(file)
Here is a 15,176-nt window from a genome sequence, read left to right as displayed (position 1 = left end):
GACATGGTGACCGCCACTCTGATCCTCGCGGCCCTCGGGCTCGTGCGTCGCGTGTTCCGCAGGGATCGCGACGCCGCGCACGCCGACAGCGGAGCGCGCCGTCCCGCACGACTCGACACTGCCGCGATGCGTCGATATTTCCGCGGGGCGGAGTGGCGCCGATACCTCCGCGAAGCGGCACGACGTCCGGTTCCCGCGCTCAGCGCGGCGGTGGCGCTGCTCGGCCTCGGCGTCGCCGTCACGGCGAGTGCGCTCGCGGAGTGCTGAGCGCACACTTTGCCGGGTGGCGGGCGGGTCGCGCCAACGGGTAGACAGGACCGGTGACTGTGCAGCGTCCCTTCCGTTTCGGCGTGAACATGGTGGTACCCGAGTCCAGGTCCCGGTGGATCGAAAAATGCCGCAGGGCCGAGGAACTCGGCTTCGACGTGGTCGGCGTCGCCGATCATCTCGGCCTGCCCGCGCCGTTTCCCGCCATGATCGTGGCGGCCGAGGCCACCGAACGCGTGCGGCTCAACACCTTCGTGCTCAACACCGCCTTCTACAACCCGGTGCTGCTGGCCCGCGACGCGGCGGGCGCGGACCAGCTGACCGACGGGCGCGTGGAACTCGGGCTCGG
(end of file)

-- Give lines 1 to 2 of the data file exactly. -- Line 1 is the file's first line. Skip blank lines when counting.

Here is a 15,176-nt window from a genome sequence, read left to right as displayed (position 1 = left end):
GACATGGTGACCGCCACTCTGATCCTCGCGGCCCTCGGGCTCGTGCGTCGCGTGTTCCGCAGGGATCGCGACGCCGCGCACGCCGACAGCGGAGCGCGCCGTCCCGCACGACTCGACACTGCCGCGATGCGTCGATATTTCCGCGGGGCGGAGTGGCGCCGATACCTCCGCGAAGCGGCACGACGTCCGGTTCCCGCGCTCAGCGCGGCGGTGGCGCTGCTCGGCCTCGGCGTCGCCGTCACGGCGAGTGCGCTCGCGGAGTGCTGAGCGCACACTTTGCCGGGTGGCGGGCGGGTCGCGCCAACGGGTAGACAGGACCGGTGACTGTGCAGCGTCCCTTCCGTTTCGGCGTGAACATGGTGGTACCCGAGTCCAGGTCCCGGTGGATCGAAAAATGCCGCAGGGCCGAGGAACTCGGCTTCGACGTGGTCGGCGTCGCCGATCATCTCGGCCTGCCCGCGCCGTTTCCCGCCATGATCGTGGCGGCCGAGGCCACCGAACGCGTGCGGCTCAACACCTTCGTGCTCAACACCGCCTTCTACAACCCGGTGCTGCTGGCCCGCGACGCGGCGGGCGCGGACCAGCTGACCGACGGGCGCGTGGAACTCGGGCTCGG